Emotionally, I might be like, "Sis, this is a difficult, time-consuming, and emotionally draining task. I am doing my best for our family, as I always have done. I will provide you a full accounting and I am confident you will find it fair, but if you have a dispute with me we will handle it then. You have made your point about your concerns about my fairness and the cost to the estate of having me serve as executor. While I clearly cost less than a professional executor, I have heard you and will provide an accounting, so please stop bringing it up, because at this point you're just adding to my emotional stress level and distraction." Or however that best adjusts to your family.
posted by Eyebrows McGee at 6:59 AM on August 12, 2010 [4 favorites]

No good turn goes unpunished. While what you wish to accomplish is laudable, it is doomed to failure. Let's look at the two controlling factors here:

1. Your father, for whatever reason, specifically chose to leave your sister out of the will. You do not know why and probably never will. His wishes were explicit and should be followed. Whether it will cause pain or conflict is immaterial. There are an infinite number of ways that she will find out this ugly truth. You do not want to be a party to lying to her about this. It will only create greater resentment on her part. You need, either through the probate attorney, the court or yourself to let her know specifically what the will says and what her rights under law are to protest or challenge. It won't be pretty, but it will be the truth.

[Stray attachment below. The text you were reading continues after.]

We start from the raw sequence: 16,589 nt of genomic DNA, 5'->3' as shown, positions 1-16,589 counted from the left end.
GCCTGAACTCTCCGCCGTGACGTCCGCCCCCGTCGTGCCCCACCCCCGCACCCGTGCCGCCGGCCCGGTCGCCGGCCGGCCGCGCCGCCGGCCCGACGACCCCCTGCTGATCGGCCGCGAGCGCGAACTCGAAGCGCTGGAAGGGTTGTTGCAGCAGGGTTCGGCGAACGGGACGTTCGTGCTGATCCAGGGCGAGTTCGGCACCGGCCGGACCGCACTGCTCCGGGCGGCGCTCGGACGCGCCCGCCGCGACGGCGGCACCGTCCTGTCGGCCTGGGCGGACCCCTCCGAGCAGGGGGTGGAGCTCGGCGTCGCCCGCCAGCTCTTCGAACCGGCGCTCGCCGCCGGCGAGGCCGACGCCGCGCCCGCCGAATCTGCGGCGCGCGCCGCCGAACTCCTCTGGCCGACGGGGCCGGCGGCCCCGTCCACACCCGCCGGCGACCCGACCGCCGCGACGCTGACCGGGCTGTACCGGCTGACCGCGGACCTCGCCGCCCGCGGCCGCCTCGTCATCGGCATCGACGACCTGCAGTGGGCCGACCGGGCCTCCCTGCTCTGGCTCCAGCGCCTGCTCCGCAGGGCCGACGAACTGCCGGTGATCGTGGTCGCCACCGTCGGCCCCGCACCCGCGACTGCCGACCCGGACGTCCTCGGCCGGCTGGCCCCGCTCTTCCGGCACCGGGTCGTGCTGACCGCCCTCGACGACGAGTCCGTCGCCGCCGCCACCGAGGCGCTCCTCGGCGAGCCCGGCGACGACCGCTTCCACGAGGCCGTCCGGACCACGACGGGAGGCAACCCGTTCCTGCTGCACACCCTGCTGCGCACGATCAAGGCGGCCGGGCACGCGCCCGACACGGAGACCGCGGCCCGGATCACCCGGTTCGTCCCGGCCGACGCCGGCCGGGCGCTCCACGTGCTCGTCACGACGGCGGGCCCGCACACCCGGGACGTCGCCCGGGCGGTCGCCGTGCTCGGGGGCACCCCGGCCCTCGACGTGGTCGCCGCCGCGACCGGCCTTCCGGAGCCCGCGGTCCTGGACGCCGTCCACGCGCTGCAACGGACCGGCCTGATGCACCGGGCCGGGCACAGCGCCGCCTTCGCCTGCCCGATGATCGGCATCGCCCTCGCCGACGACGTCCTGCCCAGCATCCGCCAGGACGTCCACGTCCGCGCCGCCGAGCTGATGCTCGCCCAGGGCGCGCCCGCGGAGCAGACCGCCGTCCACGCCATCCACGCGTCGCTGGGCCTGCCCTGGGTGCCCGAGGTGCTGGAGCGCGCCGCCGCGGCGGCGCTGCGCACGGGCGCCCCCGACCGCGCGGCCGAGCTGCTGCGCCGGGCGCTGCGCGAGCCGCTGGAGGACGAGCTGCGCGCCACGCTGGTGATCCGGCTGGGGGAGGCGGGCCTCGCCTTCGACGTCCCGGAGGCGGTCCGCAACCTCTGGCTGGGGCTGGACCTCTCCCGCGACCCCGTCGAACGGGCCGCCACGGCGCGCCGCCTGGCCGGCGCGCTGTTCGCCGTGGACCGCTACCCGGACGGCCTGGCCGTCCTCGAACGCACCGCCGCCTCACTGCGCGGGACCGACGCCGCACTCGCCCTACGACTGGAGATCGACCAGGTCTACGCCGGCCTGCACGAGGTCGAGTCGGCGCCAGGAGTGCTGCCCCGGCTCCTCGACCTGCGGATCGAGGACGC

2. You want to provide for her out of your respective shares of the estate. This is good. Having decided to do so and having decided that she deserves one-third of the asset value, it is then not unreasonable to set up a trust or other entity to provide for her. Do not expect her to be grateful. You are specifically judging her character, personality and maturity when you deem yourself to be more capable of managing money than her. The fact that it is true makes it no less judgmental. She will not appreciate either your judgment or the gesture that attaches to it.

She has already expressed to you her distrust of you and, perhaps, your brother. Keeping facts from her that are readily found in the public record and lying to her about the funds is not a way to help her. Further, you will have to continue to lie to her about why she has a trust and you don't, why she hasn't seen the will, why,,,,, why....etc. You are looking at on-going strife and the possibility of significant litigation.

Go back and re-read jon1270's answer. It is very good.
posted by Old Geezer at 12:17 PM on August 12, 2010 [2 favorites]

His wishes were explicit and should be followed. Whether it will cause pain or conflict is immaterial.

Pain and conflict are NOT immaterial. When someone's last wishes are going to cause more pain for the survivors and there is a way to mitigate that, it makes sense to do it.

People who make their survivors deal with this sort of fall out are weenies, in my opinion. If someone feels that strongly about their wishes they need to make it clear to all parties before they die. Death is painful enough without having to work out the deceased's personal demons/parting shots on top of it.
posted by small_ruminant at 12:54 PM on August 13, 2010